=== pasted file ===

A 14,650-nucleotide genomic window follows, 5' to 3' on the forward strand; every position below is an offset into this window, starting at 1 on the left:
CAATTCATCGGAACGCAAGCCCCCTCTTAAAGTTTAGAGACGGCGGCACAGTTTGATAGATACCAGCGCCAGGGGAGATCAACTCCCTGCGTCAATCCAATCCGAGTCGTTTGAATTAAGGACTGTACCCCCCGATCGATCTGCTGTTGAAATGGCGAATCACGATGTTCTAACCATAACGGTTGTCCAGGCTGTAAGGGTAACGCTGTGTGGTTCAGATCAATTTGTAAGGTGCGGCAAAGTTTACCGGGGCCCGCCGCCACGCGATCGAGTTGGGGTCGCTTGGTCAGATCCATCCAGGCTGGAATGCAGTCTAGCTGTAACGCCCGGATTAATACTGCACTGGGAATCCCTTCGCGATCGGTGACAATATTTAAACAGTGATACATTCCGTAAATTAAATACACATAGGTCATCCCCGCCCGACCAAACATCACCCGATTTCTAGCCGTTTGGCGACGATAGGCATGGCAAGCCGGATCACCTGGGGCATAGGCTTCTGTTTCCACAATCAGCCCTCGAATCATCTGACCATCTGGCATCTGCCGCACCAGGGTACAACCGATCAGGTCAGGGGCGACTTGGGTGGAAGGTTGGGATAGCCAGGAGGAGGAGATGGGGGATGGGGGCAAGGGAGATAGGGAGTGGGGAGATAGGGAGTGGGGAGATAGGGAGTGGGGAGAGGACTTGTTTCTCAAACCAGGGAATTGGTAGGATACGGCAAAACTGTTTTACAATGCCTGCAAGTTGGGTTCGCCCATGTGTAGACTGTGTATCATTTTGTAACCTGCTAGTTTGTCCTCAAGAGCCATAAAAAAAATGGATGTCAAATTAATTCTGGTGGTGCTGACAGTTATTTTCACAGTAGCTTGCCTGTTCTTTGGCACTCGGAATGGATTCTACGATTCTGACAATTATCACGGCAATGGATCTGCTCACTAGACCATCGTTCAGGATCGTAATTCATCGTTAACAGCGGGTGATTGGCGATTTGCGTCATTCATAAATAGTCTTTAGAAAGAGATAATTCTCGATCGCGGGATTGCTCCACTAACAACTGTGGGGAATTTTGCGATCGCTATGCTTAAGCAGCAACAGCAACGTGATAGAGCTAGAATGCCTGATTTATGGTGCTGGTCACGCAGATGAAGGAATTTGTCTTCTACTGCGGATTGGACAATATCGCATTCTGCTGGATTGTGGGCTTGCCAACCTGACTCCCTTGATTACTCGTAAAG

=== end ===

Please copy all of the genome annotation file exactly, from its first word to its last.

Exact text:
A 14,650-nucleotide genomic window follows, 5' to 3' on the forward strand; every position below is an offset into this window, starting at 1 on the left:
CAATTCATCGGAACGCAAGCCCCCTCTTAAAGTTTAGAGACGGCGGCACAGTTTGATAGATACCAGCGCCAGGGGAGATCAACTCCCTGCGTCAATCCAATCCGAGTCGTTTGAATTAAGGACTGTACCCCCCGATCGATCTGCTGTTGAAATGGCGAATCACGATGTTCTAACCATAACGGTTGTCCAGGCTGTAAGGGTAACGCTGTGTGGTTCAGATCAATTTGTAAGGTGCGGCAAAGTTTACCGGGGCCCGCCGCCACGCGATCGAGTTGGGGTCGCTTGGTCAGATCCATCCAGGCTGGAATGCAGTCTAGCTGTAACGCCCGGATTAATACTGCACTGGGAATCCCTTCGCGATCGGTGACAATATTTAAACAGTGATACATTCCGTAAATTAAATACACATAGGTCATCCCCGCCCGACCAAACATCACCCGATTTCTAGCCGTTTGGCGACGATAGGCATGGCAAGCCGGATCACCTGGGGCATAGGCTTCTGTTTCCACAATCAGCCCTCGAATCATCTGACCATCTGGCATCTGCCGCACCAGGGTACAACCGATCAGGTCAGGGGCGACTTGGGTGGAAGGTTGGGATAGCCAGGAGGAGGAGATGGGGGATGGGGGCAAGGGAGATAGGGAGTGGGGAGATAGGGAGTGGGGAGATAGGGAGTGGGGAGAGGACTTGTTTCTCAAACCAGGGAATTGGTAGGATACGGCAAAACTGTTTTACAATGCCTGCAAGTTGGGTTCGCCCATGTGTAGACTGTGTATCATTTTGTAACCTGCTAGTTTGTCCTCAAGAGCCATAAAAAAAATGGATGTCAAATTAATTCTGGTGGTGCTGACAGTTATTTTCACAGTAGCTTGCCTGTTCTTTGGCACTCGGAATGGATTCTACGATTCTGACAATTATCACGGCAATGGATCTGCTCACTAGACCATCGTTCAGGATCGTAATTCATCGTTAACAGCGGGTGATTGGCGATTTGCGTCATTCATAAATAGTCTTTAGAAAGAGATAATTCTCGATCGCGGGATTGCTCCACTAACAACTGTGGGGAATTTTGCGATCGCTATGCTTAAGCAGCAACAGCAACGTGATAGAGCTAGAATGCCTGATTTATGGTGCTGGTCACGCAGATGAAGGAATTTGTCTTCTACTGCGGATTGGACAATATCGCATTCTGCTGGATTGTGGGCTTGCCAACCTGACTCCCTTGATTACTCGTAAAG